How to Go Weedless
Overstreet prefers the weedless heads because he often finds more and larger crappie in the thickest part of the cover, and by avoiding hang-ups, he’s able to spend more time catching fish. “I use B&B Weedless Jigs and Heads, 1/16 oz. if the fish are shallower than 15 feet and 1/8 oz. if they’re deeper,” said Overstreet. “I look at the tree and position myself at the end of the branches with the trunk of the tree pointed toward me, and I cast up to the base of the tree and let the jig fall to the bottom. Once it’s there, I reel slowly over the next branch, letting the jig fall after pulling over every limb. Most of the bites occur right as the jig is pulling over a limb. The base of the tree can be fished thoroughly in one or two casts, and after that I’ll pitch into the middle of the tree, the thicker the better, and let my jig fall through the branches, slowly retrieving it after each time it stops. Once I’ve covered the base and the middle, I’ll fish the deeper limbs under the boat, usually by just vertical jigging.”
The Right Equipment for Bite Detection
Overstreet uses either a six-foot B’n’M Sharp Shooter or seven-foot Sam Heaton Super Sensitive with a B’n’M Pro Staff 100 reel with eight-pound Hi-vis Gamma line. “The Sharp Shooter works great, and the Sam Heaton is even better, especially when there’s a light bite, but sometimes you still have to depend on the line to see the bite,” said Overstreet. “Aside from being able to see the line and where it’s at across limbs that are out of the water, if you have an extremely light bite on a 1/16 oz. jig 30-feet from the tip of your pole, there’s just nothing to feel, but Gamma’s hi-vis line will show you the bite. If you keep just a little slack in your line, you can see the line “jump,” and that’s when you need to set the hook. A jig falling off or bumping a limb doesn’t have the same effect on the line.”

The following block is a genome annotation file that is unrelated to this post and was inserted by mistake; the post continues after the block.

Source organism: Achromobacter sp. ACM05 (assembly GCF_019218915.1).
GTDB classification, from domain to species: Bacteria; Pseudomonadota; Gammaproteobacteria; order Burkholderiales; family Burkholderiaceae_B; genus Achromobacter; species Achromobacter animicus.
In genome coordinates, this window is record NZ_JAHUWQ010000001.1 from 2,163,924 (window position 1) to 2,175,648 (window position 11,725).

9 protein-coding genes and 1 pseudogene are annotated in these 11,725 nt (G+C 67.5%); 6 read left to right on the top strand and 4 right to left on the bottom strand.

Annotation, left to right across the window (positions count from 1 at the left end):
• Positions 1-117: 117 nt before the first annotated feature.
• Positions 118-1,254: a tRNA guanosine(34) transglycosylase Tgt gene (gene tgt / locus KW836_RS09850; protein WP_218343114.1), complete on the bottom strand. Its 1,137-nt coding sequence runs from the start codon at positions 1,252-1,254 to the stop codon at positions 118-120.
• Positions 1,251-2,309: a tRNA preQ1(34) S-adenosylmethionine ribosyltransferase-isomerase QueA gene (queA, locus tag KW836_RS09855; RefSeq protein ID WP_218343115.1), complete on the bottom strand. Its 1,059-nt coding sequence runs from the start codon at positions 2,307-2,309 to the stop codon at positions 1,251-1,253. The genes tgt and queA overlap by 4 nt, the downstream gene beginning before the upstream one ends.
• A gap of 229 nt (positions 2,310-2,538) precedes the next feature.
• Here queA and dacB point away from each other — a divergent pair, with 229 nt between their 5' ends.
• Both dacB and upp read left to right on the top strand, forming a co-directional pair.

Plastic or Hair, Chartreuse or Not Chartreuse
Overstreet prefers B&B’s Weedless hair jigs in chartreuse because of their effectiveness and toughness, but he will move to a soft plastic and change colors when conditions dictate it. “In the spring, we generally have stained water, and I use the brightest chartreuse I can get with an orange head and black thread on it; it just works,” said Overstreet. “As the water clears, I’ll move to a school bus yellow, then to a green chartreuse with a little bit of black in it, and if it gets real clear, I’ll go to a grey and white. There are times when plastics work better than hair. If the fish want the bait moving a little faster, I’ll put on a curly tail and drag it through, and sometimes I’ll go to a Bobby Garland Baby Shad if I’m not getting bit. If the water gets really muddy, I’ll use Midsouth’s glow tube on a pink head. The main thing to remember is if what you’re using isn’t working, try something else!”
Regardless of the water you’re on, looking for anomalies in cover and structure like Overstreet’s downed trees in river bends will help you locate more fish, and there’s no place crappie would rather hide than in the thickest cover available. Utilizing a weedless head will keep you fishing longer and hung up less. To get a first hand tutorial on how to employ this technique, contact Overstreet’s Guide Service at 251-589-3225, and to show up with his favorite jigs already tied on, call B&B Weedless Jigs at 205-544-0197.